Questions overwhelm the debate
As lawmakers continued their barrage of questions on the technical details and cost of the multibillion-dollar project, the most familiar phrase came from the mouth of the Finance Committee chairwoman: 'Your time is up, please queue up again.'
Yesterday's meeting of the committee began amid concerns that pan-democrats might deliberately try to delay the proceedings. In the end, it was the chairman of the Democratic Alliance for the Betterment and Progress of Hong Kong, Tam Yiu-chung, who unwittingly opened up a new debate unrelated to the express railway plan.
After four hours in which lawmakers asked more than 40 questions, even pro-establishment figures said they could not accuse the pan-democrats of raising merely trivial matters. However, as the debate entered the third session with two hours remaining, Tam suggested to chairwoman Emily Lau Wai-hing to 'draw a line', even if there were lawmakers remaining who wanted to ask questions.
Uttering her trademark sigh, Lau said it was Tam's suggestion itself that was most likely to delay proceedings even further. 'If you continue to debate this issue, more people will put their hands up to argue with you,' Lau said.
On cue, eight hands shot up, leading to a 20-minute discussion about whether a vote had to be taken even if questions remained.
This proved a turning point as lawmakers started to accuse each other of wasting time.
Until then, pan-democrats had mostly been asking questions about whether it was necessary to build the station in West Kowloon given the existing congestion.
During one of the breaks, Civic Party leader Audrey Eu Yuet-mee conceded that the volume of questions still to be asked might mean a vote could not be held.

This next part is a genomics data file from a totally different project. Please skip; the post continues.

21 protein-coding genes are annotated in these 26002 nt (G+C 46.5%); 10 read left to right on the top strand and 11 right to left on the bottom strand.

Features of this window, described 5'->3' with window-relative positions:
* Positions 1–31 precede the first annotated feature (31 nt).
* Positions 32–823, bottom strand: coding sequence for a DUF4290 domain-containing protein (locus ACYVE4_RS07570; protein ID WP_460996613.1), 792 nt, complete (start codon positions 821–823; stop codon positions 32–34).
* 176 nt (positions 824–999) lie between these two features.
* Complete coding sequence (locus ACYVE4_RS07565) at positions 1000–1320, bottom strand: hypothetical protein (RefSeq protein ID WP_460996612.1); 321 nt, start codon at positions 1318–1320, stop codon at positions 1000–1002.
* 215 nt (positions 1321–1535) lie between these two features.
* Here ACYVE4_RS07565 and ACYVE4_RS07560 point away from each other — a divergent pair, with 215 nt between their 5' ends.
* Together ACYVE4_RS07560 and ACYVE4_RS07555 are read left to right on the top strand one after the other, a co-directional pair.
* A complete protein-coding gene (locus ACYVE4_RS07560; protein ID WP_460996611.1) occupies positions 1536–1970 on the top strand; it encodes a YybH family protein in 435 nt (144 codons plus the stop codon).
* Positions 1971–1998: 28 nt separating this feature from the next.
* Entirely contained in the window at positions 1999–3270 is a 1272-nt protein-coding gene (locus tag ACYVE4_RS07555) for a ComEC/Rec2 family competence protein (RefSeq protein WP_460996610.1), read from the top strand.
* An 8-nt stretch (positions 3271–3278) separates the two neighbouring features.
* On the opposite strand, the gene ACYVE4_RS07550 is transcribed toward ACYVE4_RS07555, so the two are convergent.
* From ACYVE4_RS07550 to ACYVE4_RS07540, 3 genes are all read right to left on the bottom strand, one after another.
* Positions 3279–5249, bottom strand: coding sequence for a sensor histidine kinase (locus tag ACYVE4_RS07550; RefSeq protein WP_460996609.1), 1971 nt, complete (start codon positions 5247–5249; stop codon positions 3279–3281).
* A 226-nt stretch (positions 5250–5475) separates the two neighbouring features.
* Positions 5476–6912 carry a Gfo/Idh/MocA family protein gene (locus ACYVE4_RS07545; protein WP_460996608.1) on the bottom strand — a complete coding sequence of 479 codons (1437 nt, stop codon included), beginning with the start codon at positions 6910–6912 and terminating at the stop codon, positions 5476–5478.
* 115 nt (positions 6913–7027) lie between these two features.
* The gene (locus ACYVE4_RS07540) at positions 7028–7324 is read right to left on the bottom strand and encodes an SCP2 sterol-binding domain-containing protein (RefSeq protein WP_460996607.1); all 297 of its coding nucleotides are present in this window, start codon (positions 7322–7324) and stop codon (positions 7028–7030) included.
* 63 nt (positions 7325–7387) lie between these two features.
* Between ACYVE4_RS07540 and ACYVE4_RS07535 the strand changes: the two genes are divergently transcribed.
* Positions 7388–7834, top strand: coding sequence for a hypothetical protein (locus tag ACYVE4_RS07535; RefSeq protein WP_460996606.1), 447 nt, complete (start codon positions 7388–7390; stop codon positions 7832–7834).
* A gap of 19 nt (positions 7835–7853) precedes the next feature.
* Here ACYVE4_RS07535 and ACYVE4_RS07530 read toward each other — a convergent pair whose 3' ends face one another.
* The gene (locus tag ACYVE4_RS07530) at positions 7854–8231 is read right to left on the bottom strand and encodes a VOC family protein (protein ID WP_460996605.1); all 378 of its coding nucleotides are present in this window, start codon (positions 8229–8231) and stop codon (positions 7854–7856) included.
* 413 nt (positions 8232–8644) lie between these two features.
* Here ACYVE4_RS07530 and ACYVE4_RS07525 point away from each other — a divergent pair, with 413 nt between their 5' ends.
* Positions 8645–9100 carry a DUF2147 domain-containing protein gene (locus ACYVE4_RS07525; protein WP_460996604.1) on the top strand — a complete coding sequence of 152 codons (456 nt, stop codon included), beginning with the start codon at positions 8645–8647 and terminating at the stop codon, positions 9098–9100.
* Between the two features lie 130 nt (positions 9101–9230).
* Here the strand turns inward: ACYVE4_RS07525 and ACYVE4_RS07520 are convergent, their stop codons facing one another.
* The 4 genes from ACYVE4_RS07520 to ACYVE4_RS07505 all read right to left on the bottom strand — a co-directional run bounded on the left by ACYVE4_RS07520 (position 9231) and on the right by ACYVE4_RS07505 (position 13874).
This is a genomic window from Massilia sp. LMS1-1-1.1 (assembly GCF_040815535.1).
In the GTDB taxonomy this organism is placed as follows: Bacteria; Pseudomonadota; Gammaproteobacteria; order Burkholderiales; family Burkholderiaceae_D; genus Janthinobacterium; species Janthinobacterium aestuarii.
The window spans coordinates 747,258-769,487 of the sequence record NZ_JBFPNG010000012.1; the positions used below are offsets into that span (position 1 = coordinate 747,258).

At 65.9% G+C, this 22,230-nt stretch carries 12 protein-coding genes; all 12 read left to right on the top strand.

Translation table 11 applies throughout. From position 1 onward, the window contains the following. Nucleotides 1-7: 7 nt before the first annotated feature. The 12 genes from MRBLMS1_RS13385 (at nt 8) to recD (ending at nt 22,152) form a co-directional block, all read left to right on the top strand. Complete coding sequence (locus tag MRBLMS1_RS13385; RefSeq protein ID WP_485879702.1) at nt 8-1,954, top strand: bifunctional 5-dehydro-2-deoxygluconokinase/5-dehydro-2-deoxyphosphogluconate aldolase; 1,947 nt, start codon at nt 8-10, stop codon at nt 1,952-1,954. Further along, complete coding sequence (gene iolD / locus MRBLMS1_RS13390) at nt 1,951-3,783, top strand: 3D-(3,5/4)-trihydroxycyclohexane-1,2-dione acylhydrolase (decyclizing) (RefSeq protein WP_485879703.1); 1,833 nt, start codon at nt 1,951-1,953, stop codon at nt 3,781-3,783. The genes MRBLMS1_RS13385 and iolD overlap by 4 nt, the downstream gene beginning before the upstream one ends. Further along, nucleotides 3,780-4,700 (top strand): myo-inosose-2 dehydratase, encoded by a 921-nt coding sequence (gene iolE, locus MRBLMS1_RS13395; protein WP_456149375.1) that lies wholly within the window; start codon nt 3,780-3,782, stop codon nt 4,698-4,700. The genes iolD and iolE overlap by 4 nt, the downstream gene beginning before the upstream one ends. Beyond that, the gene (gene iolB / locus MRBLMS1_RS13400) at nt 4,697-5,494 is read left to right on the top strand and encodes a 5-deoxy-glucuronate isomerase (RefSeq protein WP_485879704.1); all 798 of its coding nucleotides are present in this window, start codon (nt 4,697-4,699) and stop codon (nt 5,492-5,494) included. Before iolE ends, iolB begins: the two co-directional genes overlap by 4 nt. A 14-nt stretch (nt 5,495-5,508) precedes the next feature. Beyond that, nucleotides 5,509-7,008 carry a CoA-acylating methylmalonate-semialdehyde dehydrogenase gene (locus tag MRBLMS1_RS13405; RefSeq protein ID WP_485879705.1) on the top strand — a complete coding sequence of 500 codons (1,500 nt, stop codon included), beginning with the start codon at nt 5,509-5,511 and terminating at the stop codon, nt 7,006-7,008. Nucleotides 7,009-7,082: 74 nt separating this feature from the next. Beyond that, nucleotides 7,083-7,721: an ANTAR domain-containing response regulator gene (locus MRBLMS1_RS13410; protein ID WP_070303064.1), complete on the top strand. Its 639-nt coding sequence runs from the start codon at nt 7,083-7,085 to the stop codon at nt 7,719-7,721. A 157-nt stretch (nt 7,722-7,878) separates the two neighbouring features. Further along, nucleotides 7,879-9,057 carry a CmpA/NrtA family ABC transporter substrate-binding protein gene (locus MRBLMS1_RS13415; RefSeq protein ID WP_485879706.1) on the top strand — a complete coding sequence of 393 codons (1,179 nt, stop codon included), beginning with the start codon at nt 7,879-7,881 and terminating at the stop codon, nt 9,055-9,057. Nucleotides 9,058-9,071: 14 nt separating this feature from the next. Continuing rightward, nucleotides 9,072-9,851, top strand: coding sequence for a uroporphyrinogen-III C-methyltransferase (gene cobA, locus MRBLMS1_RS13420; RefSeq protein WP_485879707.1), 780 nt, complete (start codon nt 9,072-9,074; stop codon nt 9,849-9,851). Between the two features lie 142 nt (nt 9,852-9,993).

'But I don't feel we are having to force these questions out. The truth is, the issue of traffic congestion has genuinely raised a lot of concern,' said Eu, referring to a traffic assessment report that was only made publicly available yesterday.
Pro-establishment lawmakers, despite their worries about being able to vote within the allotted time, also used up considerable time expressing opinions.
Lau's exasperation showed again as the debate entered the third and final round of questioning at 9.40pm. Independent Regina Ip Lau Suk-yee suggested that if the questioning could not be done in the allotted time, lawmakers should submit their questions in written form so officials could have answers ready for the start of the next session.
Ip's suggestion was widely supported, but several lawmakers nevertheless wished to voice their support.
'Do we really have to debate this now?' Lau said. 'Written questions ... did we only enter the legislature yesterday?'
However, as the deadline of 10.30pm loomed, patience began to wear thin, with tourism sector lawmaker Paul Tse Wai-chun accusing pan-democrats of asking questions that could not be answered at this stage of the debate. This prompted the Civic Party's Ronny Tong Ka-wah to hit back: 'Is this time for asking the government questions, or for you to ask us questions?'